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Title: Characteristics of lymphocyte subsets in HIV-infected, long-term nonprogressor, and healthy Asian children through 12 years of age
Authors: Jintanat Ananworanich
Tanakorn Apornpong
Pope Kosalaraksa
Tanyathip Jaimulwong
Rawiwan Hansudewechakul
Chitsanu Pancharoen
Torsak Bunupuradah
Mom Chandara
Thanyawee Puthanakit
Chaiwat Ngampiyasakul
Jurai Wongsawat
Suparat Kanjanavanit
Wicharn Luesomboon
Phennapha Klangsinsirikul
Nicole Ngo-Giang-Huong
Stephen J. Kerr
Sasiwimol Ubolyam
Tawan Mengthaisong
Rebecca S. Gelman
Kovit Pattanapanyasat
Vonthanak Saphonn
Kiat Ruxrungtham
William T. Shearer
The HIV Netherlands Australia Thailand Research Collaboration
South East Asia Research Collaboration With Hawaii
Chulalongkorn University
Khon Kaen University
Chiangrai Prachanukroh Hospital
National Institute of Public Health
Prapokklao Hospital
Bamrasnaradura Infectious Diseases Institute
Nakornping Hospital
Queen Savang Vadhana Memorial Hospital
Chiang Mai University
IRD U174-Program for HIV Prevention and Treatment
National Center for HIV Epidemiology and Clinical Research
Harvard School of Public Health
Dana-Farber Cancer Institute
Mahidol University
National Center for HIV/AIDS
Baylor College of Medicine
Keywords: Immunology and Microbiology;Medicine
Issue Date: 1-Dec-2010
Citation: Journal of Allergy and Clinical Immunology. Vol.126, No.6 (2010)
Abstract: Background: There are limited data on the immune profiles of HIV-positive children compared with healthy controls, and no such data for Asian children. Objectives: To immunophenotype HIV-positive Asian children, including long-term nonprogressors (LTNPs), compared with age-matched healthy controls. Methods: We used flow cytometry to analyze 13 lymphocyte and monocyte subsets from 222 untreated, HIV-positive children with 15% to 24% CD4+T cells and no AIDS-related illnesses and 142 healthy children (controls). Data were compared among age categories. Profiles from LTNPs (n = 50), defined as children ≥8 years old with CD4+T-cell counts ≥350 cells/mm3, were compared with data from age-matched non-LTNPs (n = 17) and controls (n = 53). Results: Compared with controls, HIV-positive children had lower values (cell count per mm3and percent distribution) for THcells and higher values for cytotoxic T cells, with reductions in populations of naive THand cytotoxic T cells, B cells, and natural killer (NK) cells. HIV-positive children had high values for activated THand cytotoxic T cells. Compared with non-LTNPs, LTNPs had higher values of THand cytotoxic T cells, naive and memory T-cell subsets, and B and NK cells. Surprisingly, counts of activated THand cytotoxic T cells were also higher among LTNPs. LNTPs were more frequently male. Conclusion: Untreated, HIV-infected Asian children have immune profiles that differ from those of controls, characterized by low values for THcells, naive T cells, B cells, and NK cells but high values for cytotoxic, activated TH, and cytotoxic T cells. The higher values for activated T cells observed in LTNPs require confirmation in longitudinal studies. © 2010 American Academy of Allergy, Asthma & Immunology.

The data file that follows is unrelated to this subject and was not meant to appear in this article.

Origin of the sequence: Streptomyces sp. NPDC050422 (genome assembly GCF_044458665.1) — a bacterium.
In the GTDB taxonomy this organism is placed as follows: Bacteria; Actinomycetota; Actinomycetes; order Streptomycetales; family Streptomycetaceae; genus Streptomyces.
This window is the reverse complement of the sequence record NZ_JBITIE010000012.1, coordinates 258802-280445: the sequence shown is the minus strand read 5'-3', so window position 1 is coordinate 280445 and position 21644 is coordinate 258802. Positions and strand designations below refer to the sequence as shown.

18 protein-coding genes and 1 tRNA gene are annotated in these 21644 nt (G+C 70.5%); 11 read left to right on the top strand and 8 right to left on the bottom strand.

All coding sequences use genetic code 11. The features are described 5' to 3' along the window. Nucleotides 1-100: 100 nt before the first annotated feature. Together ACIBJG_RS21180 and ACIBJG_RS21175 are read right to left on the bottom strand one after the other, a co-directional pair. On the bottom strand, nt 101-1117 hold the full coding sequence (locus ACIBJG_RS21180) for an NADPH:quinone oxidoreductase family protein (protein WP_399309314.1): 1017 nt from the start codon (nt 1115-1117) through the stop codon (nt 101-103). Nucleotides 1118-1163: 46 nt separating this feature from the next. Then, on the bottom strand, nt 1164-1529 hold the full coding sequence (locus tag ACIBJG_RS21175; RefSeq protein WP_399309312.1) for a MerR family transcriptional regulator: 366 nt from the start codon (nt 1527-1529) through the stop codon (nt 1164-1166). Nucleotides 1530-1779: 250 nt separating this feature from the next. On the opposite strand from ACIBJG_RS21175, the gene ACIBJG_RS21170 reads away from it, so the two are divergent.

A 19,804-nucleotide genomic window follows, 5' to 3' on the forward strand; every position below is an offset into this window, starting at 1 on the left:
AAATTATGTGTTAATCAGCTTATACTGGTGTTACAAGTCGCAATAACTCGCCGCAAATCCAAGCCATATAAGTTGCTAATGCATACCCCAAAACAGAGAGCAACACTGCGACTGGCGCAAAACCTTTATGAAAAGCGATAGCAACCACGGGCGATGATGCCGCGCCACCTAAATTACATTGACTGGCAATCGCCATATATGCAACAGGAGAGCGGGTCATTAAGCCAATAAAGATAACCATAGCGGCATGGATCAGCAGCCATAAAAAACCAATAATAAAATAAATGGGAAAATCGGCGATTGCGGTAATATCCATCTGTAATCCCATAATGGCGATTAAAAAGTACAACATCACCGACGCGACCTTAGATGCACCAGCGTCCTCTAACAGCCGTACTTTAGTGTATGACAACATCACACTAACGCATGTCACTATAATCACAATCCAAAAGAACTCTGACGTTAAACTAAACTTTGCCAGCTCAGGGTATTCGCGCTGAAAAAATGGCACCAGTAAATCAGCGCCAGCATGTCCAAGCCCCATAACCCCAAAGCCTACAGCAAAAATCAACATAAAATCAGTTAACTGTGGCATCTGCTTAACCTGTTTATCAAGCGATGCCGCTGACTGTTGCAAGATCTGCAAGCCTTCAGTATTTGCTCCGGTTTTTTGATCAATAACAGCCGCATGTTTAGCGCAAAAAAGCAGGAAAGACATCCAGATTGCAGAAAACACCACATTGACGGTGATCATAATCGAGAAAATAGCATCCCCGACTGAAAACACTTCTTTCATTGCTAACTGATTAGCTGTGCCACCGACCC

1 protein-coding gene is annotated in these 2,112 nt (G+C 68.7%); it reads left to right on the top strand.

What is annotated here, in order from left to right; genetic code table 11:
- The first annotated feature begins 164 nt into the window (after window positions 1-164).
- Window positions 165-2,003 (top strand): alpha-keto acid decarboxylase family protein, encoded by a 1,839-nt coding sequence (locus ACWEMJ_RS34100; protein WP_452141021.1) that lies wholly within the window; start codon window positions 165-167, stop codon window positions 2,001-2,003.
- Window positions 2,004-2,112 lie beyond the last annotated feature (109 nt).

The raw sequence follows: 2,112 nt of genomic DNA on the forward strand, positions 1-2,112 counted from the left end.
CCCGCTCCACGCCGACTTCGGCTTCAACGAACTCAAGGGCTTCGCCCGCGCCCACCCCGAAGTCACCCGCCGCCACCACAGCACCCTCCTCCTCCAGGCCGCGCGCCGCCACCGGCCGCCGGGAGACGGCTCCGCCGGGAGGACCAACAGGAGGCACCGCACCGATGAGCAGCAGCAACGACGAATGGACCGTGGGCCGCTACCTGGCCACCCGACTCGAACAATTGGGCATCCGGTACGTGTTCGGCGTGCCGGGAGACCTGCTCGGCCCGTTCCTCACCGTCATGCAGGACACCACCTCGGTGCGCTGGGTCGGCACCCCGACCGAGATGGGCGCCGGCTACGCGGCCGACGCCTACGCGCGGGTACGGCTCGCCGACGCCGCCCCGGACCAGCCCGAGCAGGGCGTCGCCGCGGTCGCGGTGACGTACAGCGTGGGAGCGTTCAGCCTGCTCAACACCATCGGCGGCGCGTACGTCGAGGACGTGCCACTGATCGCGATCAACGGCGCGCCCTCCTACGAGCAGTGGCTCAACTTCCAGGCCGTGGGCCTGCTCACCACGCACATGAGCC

ISSN: 00916749
Appears in Collections:Scopus 2006-2010

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